by Rabbi Jay Spero
Menorah & the Incense
Spero at 862-9546 or firstname.lastname@example.org
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weeks portion deals with the Kohanim; the priests. It addresses their
selection, how they dressed, and how they were inaugurated. There are also
several responsibilities mentioned which were incumbent on the kohanim to do
every day: The lighting of the menorah (Shemos 27:21), the korban tamid, which
was the twice daily sacrificial offering (Ibid. 29:38), and the ketoras, the
incense, which was offered up also twice daily (Ibid. 30 v.7).
The twice-daily sacrificial offering symbolized the dedication of the nation.
While it was the kohanim who performed the service, they were representatives of
the entire nation. What is the significance of the menorah and the incense
The menorah has seven branches. The outer six, three on each side, symbolize the
physical world of creation. The seventh - middle - branch symbolizes Hashem. The
three outer flames on each side pointed towards the middle, symbolizing the
taking of all of our worldly endeavors and injecting them with spirituality to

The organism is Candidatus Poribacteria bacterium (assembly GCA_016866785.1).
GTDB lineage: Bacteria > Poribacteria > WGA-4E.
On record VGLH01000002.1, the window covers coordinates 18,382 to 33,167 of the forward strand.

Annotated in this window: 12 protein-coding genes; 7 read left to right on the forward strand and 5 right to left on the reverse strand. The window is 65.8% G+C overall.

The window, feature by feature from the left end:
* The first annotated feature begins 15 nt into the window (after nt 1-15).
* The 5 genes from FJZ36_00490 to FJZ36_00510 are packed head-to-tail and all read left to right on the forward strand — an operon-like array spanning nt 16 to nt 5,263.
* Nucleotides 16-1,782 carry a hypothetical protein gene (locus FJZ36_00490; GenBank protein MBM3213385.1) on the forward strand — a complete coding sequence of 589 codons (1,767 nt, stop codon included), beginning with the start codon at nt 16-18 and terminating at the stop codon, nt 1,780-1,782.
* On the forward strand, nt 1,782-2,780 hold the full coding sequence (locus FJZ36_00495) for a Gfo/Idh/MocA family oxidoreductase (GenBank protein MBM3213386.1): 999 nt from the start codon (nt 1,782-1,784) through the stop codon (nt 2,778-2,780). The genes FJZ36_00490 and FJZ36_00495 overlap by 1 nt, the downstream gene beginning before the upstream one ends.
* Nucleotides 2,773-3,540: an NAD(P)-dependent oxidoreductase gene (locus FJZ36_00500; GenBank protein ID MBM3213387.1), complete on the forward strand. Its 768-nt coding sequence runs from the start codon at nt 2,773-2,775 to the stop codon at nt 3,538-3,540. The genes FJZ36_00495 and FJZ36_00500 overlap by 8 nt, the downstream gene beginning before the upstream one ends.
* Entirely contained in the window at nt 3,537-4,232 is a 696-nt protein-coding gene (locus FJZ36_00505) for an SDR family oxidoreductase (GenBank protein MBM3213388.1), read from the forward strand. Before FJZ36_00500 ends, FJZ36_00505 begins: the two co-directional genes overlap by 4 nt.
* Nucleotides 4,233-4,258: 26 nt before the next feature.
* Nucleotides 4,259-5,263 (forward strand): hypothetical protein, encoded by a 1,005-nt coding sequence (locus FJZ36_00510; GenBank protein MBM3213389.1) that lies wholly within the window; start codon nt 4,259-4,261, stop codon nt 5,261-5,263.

make them kadosh special.
The menorah is lit with olive oil. The Slonimer Rebbe gives a beautiful
explanation as to why we use olive oil. He explains that the olive is unique
amongst fruits in its duality. It is a fruit that produces oil. But even
after the olive has been crushed, the oil now becomes a whole new object, a
vehicle for light. So too the Jewish nation, even after it appears we are
crushed, has a hidden light deep within us which shines through and enables us
to go on. The menorah represents illumination and clarity of the mind.
The ketoras the incense was a sweet smelling spice. The purpose of this
mitzva was to give honor and glory to the temple. People would walk by the
temple and due to the sweet smell would have a sweet association with it. But
there is another reason. It says in Psalms (ch.3 v.17) "Its ways are ways
of pleasantness." The "it" refers to the Torah. The sweet smell
is to remind us not to merely do the mitzvos (commandments), but rather to take
pleasure in the mitzvos, as they are sweet.
Rabbi Shamshon Rafael Hirsh, explains the relationship between the menorah and
the incense. The menorah represents the importance of the sechel the mind
in relationship to the commandments. The incense represents the complete
sublimation of all actions to make them something pleasing to Hashem. These two
together express the aim of the ennoblement of man in his relationship with
Jay Spero is the rabbi of the Saranac
Synagogue in Buffalo.